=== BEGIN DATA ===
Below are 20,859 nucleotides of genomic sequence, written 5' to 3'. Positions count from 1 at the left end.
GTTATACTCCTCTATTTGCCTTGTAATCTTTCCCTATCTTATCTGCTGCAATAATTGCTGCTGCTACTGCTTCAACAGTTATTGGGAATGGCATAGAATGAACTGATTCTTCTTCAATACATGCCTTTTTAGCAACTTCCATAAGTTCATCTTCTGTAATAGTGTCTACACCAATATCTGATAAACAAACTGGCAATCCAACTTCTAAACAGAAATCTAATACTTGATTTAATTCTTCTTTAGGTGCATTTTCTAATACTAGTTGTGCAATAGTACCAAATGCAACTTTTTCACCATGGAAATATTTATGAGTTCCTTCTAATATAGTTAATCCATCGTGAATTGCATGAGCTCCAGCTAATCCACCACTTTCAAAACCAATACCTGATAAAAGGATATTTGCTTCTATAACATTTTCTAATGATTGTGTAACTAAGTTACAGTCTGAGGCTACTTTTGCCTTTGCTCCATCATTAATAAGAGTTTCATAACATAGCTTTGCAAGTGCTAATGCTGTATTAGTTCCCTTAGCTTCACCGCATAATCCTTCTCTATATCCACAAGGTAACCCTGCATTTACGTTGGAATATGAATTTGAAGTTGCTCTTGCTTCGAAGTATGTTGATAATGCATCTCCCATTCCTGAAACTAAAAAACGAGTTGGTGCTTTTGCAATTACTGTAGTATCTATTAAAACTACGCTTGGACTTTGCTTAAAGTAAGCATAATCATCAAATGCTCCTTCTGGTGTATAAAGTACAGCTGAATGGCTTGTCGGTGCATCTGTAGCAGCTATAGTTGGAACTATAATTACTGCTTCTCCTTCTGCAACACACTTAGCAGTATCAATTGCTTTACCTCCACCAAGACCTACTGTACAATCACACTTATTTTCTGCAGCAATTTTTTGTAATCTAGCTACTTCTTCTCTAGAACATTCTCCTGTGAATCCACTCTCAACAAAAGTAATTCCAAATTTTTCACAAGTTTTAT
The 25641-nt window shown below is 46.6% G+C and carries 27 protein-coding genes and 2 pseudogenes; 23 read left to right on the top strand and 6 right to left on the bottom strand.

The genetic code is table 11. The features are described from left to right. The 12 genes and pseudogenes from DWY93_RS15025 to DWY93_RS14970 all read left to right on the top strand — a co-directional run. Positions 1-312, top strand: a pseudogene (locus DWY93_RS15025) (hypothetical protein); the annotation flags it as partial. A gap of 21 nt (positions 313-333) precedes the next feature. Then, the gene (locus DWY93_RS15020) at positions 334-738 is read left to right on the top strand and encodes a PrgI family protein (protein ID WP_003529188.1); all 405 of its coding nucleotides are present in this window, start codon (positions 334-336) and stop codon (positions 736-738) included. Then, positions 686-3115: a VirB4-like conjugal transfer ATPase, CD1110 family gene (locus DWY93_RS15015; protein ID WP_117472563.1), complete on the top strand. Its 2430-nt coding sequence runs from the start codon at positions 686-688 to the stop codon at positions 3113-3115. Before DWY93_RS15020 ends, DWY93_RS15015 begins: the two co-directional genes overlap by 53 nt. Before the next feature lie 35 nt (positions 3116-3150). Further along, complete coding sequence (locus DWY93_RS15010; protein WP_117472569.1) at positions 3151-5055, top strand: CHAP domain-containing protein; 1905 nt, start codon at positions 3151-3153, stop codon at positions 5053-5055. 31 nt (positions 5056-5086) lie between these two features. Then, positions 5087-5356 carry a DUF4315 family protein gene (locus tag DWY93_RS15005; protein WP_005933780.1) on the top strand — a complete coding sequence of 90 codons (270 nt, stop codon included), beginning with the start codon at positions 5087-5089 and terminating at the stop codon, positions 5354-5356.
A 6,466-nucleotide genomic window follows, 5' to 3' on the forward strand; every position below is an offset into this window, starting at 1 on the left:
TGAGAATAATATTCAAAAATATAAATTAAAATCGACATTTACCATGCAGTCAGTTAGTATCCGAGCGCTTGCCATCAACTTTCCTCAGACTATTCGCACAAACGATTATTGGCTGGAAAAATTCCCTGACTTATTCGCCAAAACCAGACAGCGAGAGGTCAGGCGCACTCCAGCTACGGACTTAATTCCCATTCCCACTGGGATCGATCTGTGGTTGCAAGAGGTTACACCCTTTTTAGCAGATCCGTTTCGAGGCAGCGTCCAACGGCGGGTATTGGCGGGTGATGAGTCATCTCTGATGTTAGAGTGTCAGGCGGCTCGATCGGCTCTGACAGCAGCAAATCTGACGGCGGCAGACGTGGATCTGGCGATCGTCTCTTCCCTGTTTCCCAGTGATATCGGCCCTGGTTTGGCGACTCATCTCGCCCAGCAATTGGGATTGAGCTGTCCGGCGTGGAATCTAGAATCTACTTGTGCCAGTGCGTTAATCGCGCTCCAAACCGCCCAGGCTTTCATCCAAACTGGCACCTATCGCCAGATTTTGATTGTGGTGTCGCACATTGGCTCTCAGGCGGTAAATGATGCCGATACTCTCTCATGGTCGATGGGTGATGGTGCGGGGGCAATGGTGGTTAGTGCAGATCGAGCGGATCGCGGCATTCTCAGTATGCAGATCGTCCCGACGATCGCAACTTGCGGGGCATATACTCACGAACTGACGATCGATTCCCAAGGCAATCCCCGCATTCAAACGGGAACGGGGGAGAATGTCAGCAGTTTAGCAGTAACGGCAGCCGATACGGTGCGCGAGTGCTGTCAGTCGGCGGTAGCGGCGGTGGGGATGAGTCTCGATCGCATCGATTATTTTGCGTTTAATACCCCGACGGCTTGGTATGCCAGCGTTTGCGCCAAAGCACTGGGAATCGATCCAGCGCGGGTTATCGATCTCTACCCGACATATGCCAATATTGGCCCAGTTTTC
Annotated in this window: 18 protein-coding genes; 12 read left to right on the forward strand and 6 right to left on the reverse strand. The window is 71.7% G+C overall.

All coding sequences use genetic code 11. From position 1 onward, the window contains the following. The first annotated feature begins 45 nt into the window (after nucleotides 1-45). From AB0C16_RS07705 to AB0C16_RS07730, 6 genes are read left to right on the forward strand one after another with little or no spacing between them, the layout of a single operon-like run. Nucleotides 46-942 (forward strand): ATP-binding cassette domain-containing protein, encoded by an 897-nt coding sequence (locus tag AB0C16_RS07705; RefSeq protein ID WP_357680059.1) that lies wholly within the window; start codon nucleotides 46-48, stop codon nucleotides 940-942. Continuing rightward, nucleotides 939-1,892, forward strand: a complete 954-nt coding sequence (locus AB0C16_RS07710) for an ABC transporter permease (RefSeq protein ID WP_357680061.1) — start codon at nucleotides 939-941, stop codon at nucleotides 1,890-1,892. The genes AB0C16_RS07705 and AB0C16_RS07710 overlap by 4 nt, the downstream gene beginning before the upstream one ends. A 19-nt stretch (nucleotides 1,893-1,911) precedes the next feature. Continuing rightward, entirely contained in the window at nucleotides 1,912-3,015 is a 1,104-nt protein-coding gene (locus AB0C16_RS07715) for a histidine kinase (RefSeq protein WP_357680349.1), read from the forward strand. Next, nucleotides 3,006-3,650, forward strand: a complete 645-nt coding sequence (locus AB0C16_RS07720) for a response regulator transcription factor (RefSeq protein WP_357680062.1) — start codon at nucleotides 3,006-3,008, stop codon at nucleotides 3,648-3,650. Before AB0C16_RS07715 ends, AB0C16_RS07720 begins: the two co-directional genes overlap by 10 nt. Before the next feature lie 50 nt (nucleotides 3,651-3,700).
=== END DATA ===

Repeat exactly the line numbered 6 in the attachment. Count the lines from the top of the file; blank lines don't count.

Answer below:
TGAGAATAATATTCAAAAATATAAATTAAAATCGACATTTACCATGCAGTCAGTTAGTATCCGAGCGCTTGCCATCAACTTTCCTCAGACTATTCGCACAAACGATTATTGGCTGGAAAAATTCCCTGACTTATTCGCCAAAACCAGACAGCGAGAGGTCAGGCGCACTCCAGCTACGGACTTAATTCCCATTCCCACTGGGATCGATCTGTGGTTGCAAGAGGTTACACCCTTTTTAGCAGATCCGTTTCGAGGCAGCGTCCAACGGCGGGTATTGGCGGGTGATGAGTCATCTCTGATGTTAGAGTGTCAGGCGGCTCGATCGGCTCTGACAGCAGCAAATCTGACGGCGGCAGACGTGGATCTGGCGATCGTCTCTTCCCTGTTTCCCAGTGATATCGGCCCTGGTTTGGCGACTCATCTCGCCCAGCAATTGGGATTGAGCTGTCCGGCGTGGAATCTAGAATCTACTTGTGCCAGTGCGTTAATCGCGCTCCAAACCGCCCAGGCTTTCATCCAAACTGGCACCTATCGCCAGATTTTGATTGTGGTGTCGCACATTGGCTCTCAGGCGGTAAATGATGCCGATACTCTCTCATGGTCGATGGGTGATGGTGCGGGGGCAATGGTGGTTAGTGCAGATCGAGCGGATCGCGGCATTCTCAGTATGCAGATCGTCCCGACGATCGCAACTTGCGGGGCATATACTCACGAACTGACGATCGATTCCCAAGGCAATCCCCGCATTCAAACGGGAACGGGGGAGAATGTCAGCAGTTTAGCAGTAACGGCAGCCGATACGGTGCGCGAGTGCTGTCAGTCGGCGGTAGCGGCGGTGGGGATGAGTCTCGATCGCATCGATTATTTTGCGTTTAATACCCCGACGGCTTGGTATGCCAGCGTTTGCGCCAAAGCACTGGGAATCGATCCAGCGCGGGTTATCGATCTCTACCCGACATATGCCAATATTGGCCCAGTTTTC